The Malta Independent 4 August 2020, Tuesday

Efficient agencies?

Alfred Sant MEP Thursday, 13 February 2020, 08:00 Last update: about 7 months ago

The government set up agencies to run projects in the belief that they would operate more efficiently than government departments. Still in many cases, agencies were bound to observe public sector regulations in how for instance they entered into contracts or recruited employees. From a certain perspective, this makes sense: it ensures accountability and curbs abuses.

Meanwhile however, most of the project work to be carried out is outsourced to the private sector, and depends on designs and consultances also outsourced. It depends as well on the ability or otherwise of the chosen contractor to fulfill the contract entered into. Whenever the parameters set for the contract need to be altered, entailing a revision of its contents, there is a freeze on the work in progress till – in compliance with government regulations – the contract changes that have become necessary are authorised.


Thus an agency has to decide between two options: either it complies with regulations and the project faces big delays; or it just disregards regulations and proceeds with the project according to plan, committing scores of abuses on the way.

This is hardly a reasonable manner by which to get things done.



In reality, the scope of political discourse has increasingly turned managerial. It covers how matters should be dealt with – and hardly which matters should be prioritised.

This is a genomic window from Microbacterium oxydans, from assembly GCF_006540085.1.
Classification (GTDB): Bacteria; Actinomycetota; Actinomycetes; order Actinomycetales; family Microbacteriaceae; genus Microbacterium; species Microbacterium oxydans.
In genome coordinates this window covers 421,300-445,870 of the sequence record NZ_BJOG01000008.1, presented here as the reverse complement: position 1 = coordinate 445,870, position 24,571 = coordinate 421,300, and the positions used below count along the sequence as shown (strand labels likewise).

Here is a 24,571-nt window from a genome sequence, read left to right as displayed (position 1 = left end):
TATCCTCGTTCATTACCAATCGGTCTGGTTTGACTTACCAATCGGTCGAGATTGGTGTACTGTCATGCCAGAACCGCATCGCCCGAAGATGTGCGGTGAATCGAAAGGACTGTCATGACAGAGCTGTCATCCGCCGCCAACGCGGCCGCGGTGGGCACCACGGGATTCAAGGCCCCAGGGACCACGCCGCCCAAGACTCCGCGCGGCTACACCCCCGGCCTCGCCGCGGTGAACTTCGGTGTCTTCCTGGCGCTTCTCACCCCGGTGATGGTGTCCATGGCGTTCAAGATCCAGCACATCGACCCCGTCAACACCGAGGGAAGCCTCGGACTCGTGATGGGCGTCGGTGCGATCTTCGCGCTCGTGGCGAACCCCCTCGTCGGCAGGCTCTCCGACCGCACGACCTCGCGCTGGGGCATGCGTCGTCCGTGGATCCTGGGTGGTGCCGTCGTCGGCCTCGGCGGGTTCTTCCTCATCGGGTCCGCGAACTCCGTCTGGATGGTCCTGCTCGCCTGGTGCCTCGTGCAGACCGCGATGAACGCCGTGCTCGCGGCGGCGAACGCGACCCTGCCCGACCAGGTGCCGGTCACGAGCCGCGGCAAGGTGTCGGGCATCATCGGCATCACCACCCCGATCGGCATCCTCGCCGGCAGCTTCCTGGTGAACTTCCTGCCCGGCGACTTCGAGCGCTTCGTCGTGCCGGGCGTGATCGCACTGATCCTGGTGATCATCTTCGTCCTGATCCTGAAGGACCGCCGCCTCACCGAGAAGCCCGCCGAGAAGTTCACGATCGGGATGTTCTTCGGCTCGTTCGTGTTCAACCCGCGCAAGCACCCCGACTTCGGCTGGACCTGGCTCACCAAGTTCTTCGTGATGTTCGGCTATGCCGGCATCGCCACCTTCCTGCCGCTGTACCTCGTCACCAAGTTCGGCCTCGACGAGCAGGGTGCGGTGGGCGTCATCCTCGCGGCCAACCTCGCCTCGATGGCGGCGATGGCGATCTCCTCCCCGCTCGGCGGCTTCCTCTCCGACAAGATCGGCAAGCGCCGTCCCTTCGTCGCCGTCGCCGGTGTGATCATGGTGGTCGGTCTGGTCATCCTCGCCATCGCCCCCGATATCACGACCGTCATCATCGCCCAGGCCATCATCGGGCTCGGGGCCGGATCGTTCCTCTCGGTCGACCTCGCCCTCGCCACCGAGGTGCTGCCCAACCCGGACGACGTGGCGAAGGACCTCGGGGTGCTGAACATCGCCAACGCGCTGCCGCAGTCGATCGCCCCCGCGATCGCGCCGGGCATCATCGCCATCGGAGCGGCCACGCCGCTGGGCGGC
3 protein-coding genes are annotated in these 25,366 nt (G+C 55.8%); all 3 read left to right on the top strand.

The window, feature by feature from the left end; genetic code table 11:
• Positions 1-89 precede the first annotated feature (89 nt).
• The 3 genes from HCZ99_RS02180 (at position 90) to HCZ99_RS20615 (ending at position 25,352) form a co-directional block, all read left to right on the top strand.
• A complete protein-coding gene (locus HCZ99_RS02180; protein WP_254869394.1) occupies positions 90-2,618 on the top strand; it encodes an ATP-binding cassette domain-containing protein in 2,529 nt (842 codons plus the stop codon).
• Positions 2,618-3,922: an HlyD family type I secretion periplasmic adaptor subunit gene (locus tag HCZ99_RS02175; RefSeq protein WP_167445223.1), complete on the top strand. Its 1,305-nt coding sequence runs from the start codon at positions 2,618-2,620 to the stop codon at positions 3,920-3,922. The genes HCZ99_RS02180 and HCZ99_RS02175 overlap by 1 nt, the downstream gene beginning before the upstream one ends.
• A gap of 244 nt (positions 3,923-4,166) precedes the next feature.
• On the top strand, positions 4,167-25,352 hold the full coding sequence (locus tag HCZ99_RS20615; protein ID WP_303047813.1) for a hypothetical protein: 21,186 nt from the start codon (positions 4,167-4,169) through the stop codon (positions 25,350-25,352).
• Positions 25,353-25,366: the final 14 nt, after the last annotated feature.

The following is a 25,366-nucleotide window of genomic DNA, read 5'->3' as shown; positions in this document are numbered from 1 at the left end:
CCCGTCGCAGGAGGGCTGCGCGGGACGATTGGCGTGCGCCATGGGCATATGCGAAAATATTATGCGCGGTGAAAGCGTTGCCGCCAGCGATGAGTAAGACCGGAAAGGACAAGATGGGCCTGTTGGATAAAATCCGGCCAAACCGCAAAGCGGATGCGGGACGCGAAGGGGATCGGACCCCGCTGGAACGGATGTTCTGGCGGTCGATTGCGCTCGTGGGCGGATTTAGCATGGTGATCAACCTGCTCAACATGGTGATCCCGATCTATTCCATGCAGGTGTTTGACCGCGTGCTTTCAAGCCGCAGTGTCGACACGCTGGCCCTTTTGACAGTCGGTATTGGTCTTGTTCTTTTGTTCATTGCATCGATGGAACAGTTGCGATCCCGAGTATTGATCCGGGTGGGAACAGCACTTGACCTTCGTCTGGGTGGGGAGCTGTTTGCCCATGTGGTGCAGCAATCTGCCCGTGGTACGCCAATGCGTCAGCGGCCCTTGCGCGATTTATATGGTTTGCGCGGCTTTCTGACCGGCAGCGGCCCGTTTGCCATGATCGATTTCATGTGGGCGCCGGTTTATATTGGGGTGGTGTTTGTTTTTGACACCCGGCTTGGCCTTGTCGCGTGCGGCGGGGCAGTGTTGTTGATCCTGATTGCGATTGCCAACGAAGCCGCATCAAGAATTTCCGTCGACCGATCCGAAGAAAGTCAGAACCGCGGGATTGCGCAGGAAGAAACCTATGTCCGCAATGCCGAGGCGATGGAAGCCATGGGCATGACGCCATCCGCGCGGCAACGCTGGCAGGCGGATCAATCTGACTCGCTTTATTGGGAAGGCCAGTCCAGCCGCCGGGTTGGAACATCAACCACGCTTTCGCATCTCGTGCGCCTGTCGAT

Even in ecological discussions, related to environmental protection, real divergences between the traditional left and right tend to be few. Both sides can come out for or against any strategy of environmental protection in practically the same way.

Some say that this shift resulted from the collapse of the Soviet Union. In its wake, the left in the “West” too adopted free market liberal dogmas.

Yet, even when considering the political arguments being formulated in China, one finds that Communist dogma there seems to have become the listing of projects designed to promote economic growth, and not some profound transformation of society – which supposedly was the basis of the Communist project.



The corona virus epidemic which was slated to be less of a threat than SARS soon had caused more deaths than SARS.

As globalisation accelerated during the last twenty years, China became one of its leading engines. Contacts between people ... even across different continents... grew tremendously and spread. Was this why the corona virus spread so fast, or was it because the Chinese authorities did not establish in time, as they should have done, the necessary controls?

However the problem also is that in the context of globalisation, new protective and control measures could quickly generate disruptions, indeed panic, in the worldwide networks of contacts and businesses that are proliferating. If they get scrambled, the work relationships on which the global economy is based could also stall. Unemployment and disagreements between partners would result, prodding one and all towards a situation that could easily degenerate.

One might conclude from what is occurring that humankind has become more vulnerable to the emergence of new epidemics.  

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